Drawing Japanese characters makes the app extremely slow to type
Masashi Ono 12 years ago • updated by Alexander Blach (Developer) 11 years ago • 5
Thanks to the latest 2.2 update, viewing Japanese text in the Textastic is much more comfortable than ever! But sadly, here we got an another problem with Japanese.
Adding more than 2000 (or around) characters of Japanese to the text makes the text view extremely slow and I can hardly type. Here's what I found when the text view is filled with Japanese characters:
- Scrolling through the text view full of Japanese feels a bit slower than that of English.
- Tapping user interface components (such as buttons) works as usual.
- Moving the cursor doesn't be affected by this problem.
- Only inserting or deleting characters in the text view is affected rendering the typing almost impossible.
[Edit] I've prepared a couple of sample text files to reproduce this problem. You can download them from my gist:
This should now work in the just-released version 3.0.
Customer support service by UserEcho
yes, sorry, this is a known problem: all characters that aren't in the monospaced fonts supported by Textastic, incur a performance hit. Basically, Textastic has to search for another font that can draw this character. Deja-Vu Sans Mono for example supports the following scripts according to http://dejavu-fonts.org/wiki/Main_Page:
The following scripts are supported:
Following scripts aren't available in all the styles:
If you know of a monospaced font that also includes Japanese characters with a license that I can work with, this would solve the problem and I'd be happy to include it in an update of Textastic.
Currently, it's ok if you only use Japanese characters for a few code comments, but unfortunately it's not really suited for long texts with many Japanese characters.
Thus there's no hope finding fonts which both Japanese and Latin characters have the same width. The only cure for this problem without modifying your drawing code is... to create a own font, like we do for TextMate.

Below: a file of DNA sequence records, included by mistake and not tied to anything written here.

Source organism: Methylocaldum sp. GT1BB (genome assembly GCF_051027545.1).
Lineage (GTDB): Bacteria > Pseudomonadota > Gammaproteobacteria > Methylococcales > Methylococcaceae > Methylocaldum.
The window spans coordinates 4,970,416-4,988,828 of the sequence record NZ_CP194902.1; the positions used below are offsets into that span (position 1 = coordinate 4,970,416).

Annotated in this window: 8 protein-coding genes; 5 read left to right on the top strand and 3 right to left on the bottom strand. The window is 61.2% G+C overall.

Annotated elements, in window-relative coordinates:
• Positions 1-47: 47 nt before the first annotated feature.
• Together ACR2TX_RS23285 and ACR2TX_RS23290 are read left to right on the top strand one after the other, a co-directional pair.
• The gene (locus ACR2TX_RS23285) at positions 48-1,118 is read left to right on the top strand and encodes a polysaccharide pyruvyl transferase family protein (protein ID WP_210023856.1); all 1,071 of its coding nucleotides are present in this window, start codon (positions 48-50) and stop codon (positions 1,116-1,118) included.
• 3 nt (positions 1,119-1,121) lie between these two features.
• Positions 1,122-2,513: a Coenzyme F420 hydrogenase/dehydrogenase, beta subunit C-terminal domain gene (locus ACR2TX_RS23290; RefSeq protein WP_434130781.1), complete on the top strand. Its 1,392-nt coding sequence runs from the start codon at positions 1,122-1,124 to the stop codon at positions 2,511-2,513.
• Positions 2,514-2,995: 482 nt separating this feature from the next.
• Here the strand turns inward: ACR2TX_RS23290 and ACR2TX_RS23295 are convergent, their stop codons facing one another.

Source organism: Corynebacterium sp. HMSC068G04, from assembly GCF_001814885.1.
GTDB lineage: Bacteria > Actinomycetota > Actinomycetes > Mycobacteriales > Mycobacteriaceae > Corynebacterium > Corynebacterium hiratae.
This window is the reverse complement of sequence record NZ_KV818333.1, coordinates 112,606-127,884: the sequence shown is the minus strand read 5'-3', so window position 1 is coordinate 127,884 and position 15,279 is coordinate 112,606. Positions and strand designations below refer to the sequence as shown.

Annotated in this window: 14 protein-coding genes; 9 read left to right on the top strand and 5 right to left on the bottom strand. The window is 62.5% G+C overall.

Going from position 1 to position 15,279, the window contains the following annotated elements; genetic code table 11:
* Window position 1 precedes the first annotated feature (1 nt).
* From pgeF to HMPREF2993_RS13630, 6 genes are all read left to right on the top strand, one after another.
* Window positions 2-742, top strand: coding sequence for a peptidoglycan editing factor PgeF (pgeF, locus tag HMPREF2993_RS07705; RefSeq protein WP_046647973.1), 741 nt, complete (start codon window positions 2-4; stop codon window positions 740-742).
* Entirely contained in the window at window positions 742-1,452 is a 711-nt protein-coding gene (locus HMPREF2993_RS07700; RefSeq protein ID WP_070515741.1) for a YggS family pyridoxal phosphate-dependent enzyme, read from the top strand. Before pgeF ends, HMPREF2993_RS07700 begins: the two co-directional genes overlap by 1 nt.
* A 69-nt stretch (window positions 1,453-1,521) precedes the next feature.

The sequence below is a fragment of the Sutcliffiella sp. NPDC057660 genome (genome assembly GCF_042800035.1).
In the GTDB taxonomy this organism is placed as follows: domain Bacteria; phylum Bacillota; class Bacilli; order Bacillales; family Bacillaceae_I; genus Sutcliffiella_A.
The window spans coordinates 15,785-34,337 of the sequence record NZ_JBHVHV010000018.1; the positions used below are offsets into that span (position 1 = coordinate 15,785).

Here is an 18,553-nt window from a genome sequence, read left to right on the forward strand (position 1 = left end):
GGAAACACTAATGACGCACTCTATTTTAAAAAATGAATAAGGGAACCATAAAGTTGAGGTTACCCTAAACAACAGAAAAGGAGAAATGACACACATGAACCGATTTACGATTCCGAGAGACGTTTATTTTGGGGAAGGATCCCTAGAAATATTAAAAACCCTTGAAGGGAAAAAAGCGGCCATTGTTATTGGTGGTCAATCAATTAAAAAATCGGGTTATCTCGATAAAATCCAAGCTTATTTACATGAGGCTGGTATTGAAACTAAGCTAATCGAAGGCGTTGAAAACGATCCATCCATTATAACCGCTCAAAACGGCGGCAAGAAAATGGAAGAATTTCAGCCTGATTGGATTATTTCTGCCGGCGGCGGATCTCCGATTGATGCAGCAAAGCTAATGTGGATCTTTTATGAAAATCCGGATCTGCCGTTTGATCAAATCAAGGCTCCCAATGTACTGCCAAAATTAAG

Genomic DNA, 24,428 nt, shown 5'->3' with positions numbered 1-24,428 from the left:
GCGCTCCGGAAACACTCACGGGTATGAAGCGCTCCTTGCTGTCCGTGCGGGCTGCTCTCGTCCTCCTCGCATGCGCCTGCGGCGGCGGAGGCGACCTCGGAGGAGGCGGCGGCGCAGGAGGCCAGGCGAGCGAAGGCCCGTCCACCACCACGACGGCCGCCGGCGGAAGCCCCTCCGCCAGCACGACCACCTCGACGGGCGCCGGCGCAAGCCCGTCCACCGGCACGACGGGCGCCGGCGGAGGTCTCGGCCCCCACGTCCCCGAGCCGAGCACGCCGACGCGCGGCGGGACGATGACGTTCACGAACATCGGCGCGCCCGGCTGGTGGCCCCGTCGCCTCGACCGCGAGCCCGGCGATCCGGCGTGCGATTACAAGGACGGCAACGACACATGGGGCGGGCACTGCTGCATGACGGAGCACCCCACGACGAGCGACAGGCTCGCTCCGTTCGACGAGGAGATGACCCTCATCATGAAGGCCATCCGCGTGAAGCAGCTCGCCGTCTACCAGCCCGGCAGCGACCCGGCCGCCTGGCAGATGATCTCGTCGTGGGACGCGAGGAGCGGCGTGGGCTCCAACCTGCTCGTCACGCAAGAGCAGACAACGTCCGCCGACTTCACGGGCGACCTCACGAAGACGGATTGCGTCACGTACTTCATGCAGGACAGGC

Probably you can use the ForMateKonaVe font, which is just made for TextMate to fulfill this purpose, available in here: http://hetima.com/textmate/index.html (http://hetima.com/temp/ForMateKonaVe2006-11-02.zip for direct link). There's no explicit license for this font, but the font is composed from Konatsu (http://www.masuseki.com/rnote.php?u=be/konatu.htm) and BitStream Vera (http://www-old.gnome.org/fonts/) and both of them are licensed under the free-to-use license. So I believe the deliverable should be free to use, too.
Or perhaps I can spend some time to compose an own font for the Textastic (if only I could...) , which is not that a difficult task. I mean, the Textastic is definitely one of the best text editor for iPad I've ever seen, and I'd like to write some HTML files with tons of Japanese character in them. I'd like to help you out to solve this matter :)
Thanks for the link to the ForMatKonaVe font. I've downloaded it and the readme says:
この作品は、クリエイティブ・コモンズの帰属-同一条件許諾（Creative Commons Attribution-ShareAlike） 2.5ライセンスの下でライセンスされています。
住所は：559 Nathan Abbott Way, Stanford, California 94305, USA です。
So, according to Google translate, the font is under the same creative commons license as Konatsu and I think I could use that.
I will try out if it works with Textastic and if it does, I will add it in an update.